22 episodes

PsychCrunch is the podcast from the British Psychological Society's Research Digest and presented by Dr Christian Jarrett. Each episode we explore whether the findings from psychological science can make a difference in real life. Just how should we live, according to psychology? We speak to psychologists about their research and whether they apply what they've discovered in their own lives.

PsychCrunch The British Psychological Society Research Digest

    • Social Sciences
    • 4.7, 27 Ratings

PsychCrunch is the podcast from the British Psychological Society's Research Digest and presented by Dr Christian Jarrett. Each episode we explore whether the findings from psychological science can make a difference in real life. Just how should we live, according to psychology? We speak to psychologists about their research and whether they apply what they've discovered in their own lives.

    Episode 20

    Episode 20

    What can psychology teach us about dealing with pain? Our presenter Ginny Smith learns that swearing can have a pain-reducing effect, and puts the theory to the test with an experiment on editor Matthew Warren. Ginny also hears about how virtual reality could provide a welcome distraction to patients suffering from chronic pain.

    • 19 min
    Episode 19

    Episode 19

    Do we worry too much about screen time? The issue of screen use by children and teenagers is rarely out of the headlines — but what does the science say? To find out, our presenter Ella Rhodes talks to Dr Amy Orben, Research Fellow at the University of Cambridge and winner of the 2019 BPS award for Outstanding Doctoral Research, who has explored the psychological effects of screen time in her research. 

    • 16 min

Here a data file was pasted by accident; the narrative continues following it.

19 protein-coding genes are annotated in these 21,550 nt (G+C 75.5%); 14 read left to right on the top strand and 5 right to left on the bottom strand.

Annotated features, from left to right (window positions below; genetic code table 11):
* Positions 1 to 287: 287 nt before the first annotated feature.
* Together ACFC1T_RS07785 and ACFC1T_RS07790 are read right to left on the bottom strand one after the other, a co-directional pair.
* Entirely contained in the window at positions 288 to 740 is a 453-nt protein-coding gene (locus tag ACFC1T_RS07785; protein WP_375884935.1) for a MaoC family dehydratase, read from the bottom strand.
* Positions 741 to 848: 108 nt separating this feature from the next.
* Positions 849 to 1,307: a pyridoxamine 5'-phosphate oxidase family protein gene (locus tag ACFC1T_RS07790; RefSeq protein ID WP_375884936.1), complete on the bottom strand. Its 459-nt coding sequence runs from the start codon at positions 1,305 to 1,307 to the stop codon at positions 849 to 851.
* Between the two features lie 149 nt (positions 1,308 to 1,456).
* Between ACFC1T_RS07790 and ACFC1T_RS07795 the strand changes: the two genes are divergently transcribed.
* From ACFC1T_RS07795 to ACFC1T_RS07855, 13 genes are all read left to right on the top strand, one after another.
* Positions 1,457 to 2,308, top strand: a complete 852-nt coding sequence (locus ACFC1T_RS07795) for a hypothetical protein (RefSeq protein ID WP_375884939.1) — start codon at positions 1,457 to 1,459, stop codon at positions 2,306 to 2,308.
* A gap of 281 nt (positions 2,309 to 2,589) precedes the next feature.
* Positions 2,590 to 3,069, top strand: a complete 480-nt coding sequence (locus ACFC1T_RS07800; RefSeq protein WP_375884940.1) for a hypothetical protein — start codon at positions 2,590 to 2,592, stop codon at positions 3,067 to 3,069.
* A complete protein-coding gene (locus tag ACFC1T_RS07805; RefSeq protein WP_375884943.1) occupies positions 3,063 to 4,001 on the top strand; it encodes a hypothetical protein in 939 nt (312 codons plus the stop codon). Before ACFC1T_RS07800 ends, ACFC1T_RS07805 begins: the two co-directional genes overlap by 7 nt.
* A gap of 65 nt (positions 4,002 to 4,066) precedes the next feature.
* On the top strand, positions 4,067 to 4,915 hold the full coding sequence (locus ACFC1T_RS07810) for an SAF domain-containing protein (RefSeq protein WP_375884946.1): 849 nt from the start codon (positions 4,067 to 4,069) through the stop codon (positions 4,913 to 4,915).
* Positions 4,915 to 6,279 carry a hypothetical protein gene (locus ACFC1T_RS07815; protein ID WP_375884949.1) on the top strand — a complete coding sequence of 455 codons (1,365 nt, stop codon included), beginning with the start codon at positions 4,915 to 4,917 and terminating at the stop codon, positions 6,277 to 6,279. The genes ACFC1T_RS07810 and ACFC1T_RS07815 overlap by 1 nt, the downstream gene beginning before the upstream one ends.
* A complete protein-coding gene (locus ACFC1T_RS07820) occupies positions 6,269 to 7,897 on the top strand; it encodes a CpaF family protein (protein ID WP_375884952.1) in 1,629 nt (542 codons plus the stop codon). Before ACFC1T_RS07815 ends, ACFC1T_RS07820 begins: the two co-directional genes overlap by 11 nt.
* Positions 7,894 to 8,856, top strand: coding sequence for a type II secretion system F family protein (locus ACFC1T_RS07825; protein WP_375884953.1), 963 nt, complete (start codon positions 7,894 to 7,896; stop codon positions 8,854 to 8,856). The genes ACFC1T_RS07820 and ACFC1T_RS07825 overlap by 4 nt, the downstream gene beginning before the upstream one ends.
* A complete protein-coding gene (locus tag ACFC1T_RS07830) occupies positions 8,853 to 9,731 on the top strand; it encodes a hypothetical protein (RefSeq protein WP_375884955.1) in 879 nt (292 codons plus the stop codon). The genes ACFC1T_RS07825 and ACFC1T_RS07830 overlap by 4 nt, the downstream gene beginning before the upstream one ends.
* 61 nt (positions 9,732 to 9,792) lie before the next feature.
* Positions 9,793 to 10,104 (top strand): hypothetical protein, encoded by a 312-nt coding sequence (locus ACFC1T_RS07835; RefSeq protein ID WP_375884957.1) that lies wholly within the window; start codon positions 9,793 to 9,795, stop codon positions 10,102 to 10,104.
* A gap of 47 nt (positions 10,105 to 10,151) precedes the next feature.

Episode 18

    Episode 18

    Can psychology help us become more creative? Our presenter Ginny Smith learns how we can develop our creativity with practice, and discovers that our best “Eureka” moments often come when we step away from the task at hand. She also investigates how members of the public fare with the riddles psychologists use to study creative problem solving — see how you get on at home.

    • 20 min
    Episode 17

    Episode 17

    Can psychology help make running more enjoyable? Our presenter Christian Jarrett speaks to several experts about various strategies including "cognitive reappraisal" and the benefits of taking part in organised runs. He also hears how some of us are genetically disposed to find running less enjoyable than others, and why that isn't an excuse for giving up.

    • 21 min
    Episode 16 (bonus episode)

    Episode 16 (bonus episode)

    Ella Rhodes, journalist for The Psychologist magazine, delves into the growing body of research exploring aphantasia – a condition she has personal experience of. While most people can see images formed in their minds people with aphantasia draw a blank, what might this mean for autobiographical memory, face perception and imagination? 
    Our guests, in order of appearance, are: Zoe Pounder at the University of Westminster and Professor Adam Zeman at the University of Exeter. 
    Background resources for this episode: 
    This man had no idea his mind is "blind" until last week.
    Mental rotation performance in aphantasia.
    Loss of imagery phenomenology with intact visuo-spatial task performance: a case of "blind imagination".
    Lives without imagery – Congenital aphantasia.
    The neural correlates of visual imagery vividness – An fMRI study and literature review.
    The neural correlates of visual imagery: A co-ordinate-based meta-analysis.
    On Picturing a Candle: The Prehistory of Imagery Science.
    The Eye’s Mind - Zeman’s apahantasia research project.
    A scientific measure of our visual imagination suggests it is surprisingly limited
    Episode credits: Presented and produced by Ella Rhodes. Mixing Jeff Knowler. Music Sincere Love by Monplaisir. PsychCrunch theme music Catherine Loveday and Jeff Knowler. Art work Tim Grimshaw.

    • 29 min
    Episode 15

    Episode 15

    Mindfulness is everywhere these days, but is it really as beneficial as it's often made out to be? Our presenter Ginny Smith hears from clinical psychologist Dr Catherine Wikholm (co-author of The Buddha Pill: Can Meditation Change You?); she visits the Cambridge Buddha Centre to meet people who have taken up mindfulness meditation; and she discusses some of the latest mindfulness research trials with Professor Barney Dunn, a clinical psychologist at Exeter University.

    • 14 min

Customer Reviews

4.7 out of 5
27 Ratings

27 Ratings

AFBPS ,

PsychCrunch

Entertaining and educational- keeps my mind active and open to new ideas on my way to work.

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